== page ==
PayPal eyes Asian SMBs' e-commerce moves

Citing study it commissioned, PayPal says small and midsize businesses in region are looking at e-commerce to power growth and enter new markets in year ahead.
Written by Vivian Yeo, Contributor

SINGAPORE--More small and midsize businesses in Asia are planning to embark on online sales initiatives over the next 12 months, according to payments provider PayPal.

A recent study it commissioned revealed that 36 percent of SMBs which use the Internet for business are looking to establish an e-commerce site within the next 12 months. In addition, more than two in five (43 percent) of such companies are already engaged in e-commerce activities.

Conducted by Singapore-based Blackbox Research, the study surveyed 1,200 SMBs in India, Malaysia, Singapore and Thailand, of which the majority were established in the last 24 months. Respondents were from companies that had between five and 50 employees.

Mario Shiliashki, PayPal's managing director and general manager for Southeast Asia and India, pointed out that SMBs in the region are feeling the pressure to look for new growth avenues in response to increased competition.

Speaking in an interview with ZDNet Asia, Thursday, he noted that e-commerce presented SMBs in the region with "exponential" growth potential by connecting them with a much larger customer base beyond their home markets. That could drive up revenue from online sales, which currently stands at about one-third the annual turnover of SMBs in the four countries.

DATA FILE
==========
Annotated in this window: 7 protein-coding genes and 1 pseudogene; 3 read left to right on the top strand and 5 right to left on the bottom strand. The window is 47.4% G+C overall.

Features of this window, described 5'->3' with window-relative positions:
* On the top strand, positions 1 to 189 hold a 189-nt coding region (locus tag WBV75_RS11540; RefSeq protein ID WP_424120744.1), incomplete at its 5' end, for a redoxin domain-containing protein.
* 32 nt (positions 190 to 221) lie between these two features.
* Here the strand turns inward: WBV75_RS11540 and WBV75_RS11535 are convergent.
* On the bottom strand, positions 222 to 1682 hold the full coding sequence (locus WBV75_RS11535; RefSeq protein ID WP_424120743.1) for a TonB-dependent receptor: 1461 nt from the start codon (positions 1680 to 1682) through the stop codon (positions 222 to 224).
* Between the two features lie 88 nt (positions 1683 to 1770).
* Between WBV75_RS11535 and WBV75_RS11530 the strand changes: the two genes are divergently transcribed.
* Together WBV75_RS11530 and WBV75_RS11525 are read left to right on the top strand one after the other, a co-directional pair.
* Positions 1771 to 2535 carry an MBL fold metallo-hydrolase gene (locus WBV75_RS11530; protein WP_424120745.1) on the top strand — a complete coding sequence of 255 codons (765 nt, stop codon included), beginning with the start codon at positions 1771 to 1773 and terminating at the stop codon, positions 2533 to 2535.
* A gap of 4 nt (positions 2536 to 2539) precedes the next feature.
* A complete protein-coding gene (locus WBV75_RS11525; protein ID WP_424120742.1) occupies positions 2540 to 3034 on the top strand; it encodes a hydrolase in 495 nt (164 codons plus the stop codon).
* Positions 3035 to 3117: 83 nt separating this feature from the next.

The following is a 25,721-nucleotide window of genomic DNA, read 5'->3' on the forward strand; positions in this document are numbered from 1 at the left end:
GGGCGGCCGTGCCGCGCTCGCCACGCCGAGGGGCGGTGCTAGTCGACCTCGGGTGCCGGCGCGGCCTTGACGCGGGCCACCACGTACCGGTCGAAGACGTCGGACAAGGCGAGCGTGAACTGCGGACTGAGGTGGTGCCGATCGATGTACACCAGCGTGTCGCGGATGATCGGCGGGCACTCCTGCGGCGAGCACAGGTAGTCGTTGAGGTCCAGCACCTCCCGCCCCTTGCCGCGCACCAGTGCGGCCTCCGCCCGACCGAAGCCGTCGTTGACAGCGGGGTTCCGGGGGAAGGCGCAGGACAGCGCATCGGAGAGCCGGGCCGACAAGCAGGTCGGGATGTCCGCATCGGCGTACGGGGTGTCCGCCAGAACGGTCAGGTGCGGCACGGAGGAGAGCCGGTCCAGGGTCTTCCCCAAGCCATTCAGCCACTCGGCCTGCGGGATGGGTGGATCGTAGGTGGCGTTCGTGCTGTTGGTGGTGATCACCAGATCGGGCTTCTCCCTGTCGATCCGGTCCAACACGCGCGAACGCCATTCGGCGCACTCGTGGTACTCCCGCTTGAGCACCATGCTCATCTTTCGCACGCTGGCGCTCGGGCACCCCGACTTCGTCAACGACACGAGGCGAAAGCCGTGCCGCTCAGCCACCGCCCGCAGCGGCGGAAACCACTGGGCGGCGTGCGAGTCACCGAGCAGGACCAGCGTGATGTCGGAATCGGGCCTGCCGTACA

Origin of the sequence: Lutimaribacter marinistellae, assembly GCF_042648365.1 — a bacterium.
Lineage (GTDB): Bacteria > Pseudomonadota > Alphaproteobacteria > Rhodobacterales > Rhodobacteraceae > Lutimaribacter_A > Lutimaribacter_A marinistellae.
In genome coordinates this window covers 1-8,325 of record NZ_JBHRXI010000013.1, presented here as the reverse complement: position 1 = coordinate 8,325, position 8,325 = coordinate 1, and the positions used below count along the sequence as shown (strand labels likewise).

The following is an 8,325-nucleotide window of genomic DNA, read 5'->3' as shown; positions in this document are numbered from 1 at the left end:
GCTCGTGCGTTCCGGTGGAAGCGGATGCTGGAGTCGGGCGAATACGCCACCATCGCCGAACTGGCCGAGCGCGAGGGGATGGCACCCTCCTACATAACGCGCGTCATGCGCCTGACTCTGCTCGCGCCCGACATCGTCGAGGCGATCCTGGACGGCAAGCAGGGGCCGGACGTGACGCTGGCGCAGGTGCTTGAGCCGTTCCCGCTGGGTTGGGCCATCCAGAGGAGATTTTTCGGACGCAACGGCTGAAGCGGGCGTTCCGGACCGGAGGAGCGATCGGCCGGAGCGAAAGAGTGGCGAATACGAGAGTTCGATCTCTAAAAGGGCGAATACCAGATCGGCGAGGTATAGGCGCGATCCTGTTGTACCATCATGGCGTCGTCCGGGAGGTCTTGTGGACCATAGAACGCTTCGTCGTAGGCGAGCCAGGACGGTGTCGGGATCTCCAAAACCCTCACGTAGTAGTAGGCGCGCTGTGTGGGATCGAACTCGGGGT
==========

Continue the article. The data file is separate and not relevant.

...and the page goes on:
"The economic downturn has been a kind of wake-up call for SMBs in finding new growth channels and realizing the power of e-commerce in driving new markets and new customers, and helping them stay ahead of the competition," said Shiliashki.

The powerful tool is not lost on SMBs--over 90 percent of respondents in the survey indicated that e-commerce would be an important driver for growth in the year ahead, he added.

According to Shiliashki, PayPal is poised to be a partner of choice as SMBs in the region jump on the e-commerce bandwagon.

In the survey, respondents had indicated that payment and information security were their top concerns when setting up an e-commerce platform. PayPal, he explained, "alleviates a huge burden" as merchants are not required to view, much less store, any consumer data such as credit card numbers. To that end, the hassle and cost of securing confidential information are removed.

PayPal, he added, also has "one of the lowest" loss rates due to fraud. "We constantly increase the level of support for SMBs--not only in terms of risk management and fraud management, but also in terms of customer support and marketing."

The opening up of PayPal's core platform through the release of application programming interfaces (APIs), said Shiliashki, will enable SMBs not only to incorporate payments into their e-commerce site, but to "innovate on top of that" such as to allow for mobile payments.

In the Asia-Pacific region, PayPal has over 12 million active accounts. Its transaction volume in the region last year saw a year-on-year jump of 56 percent to US$4 billion.

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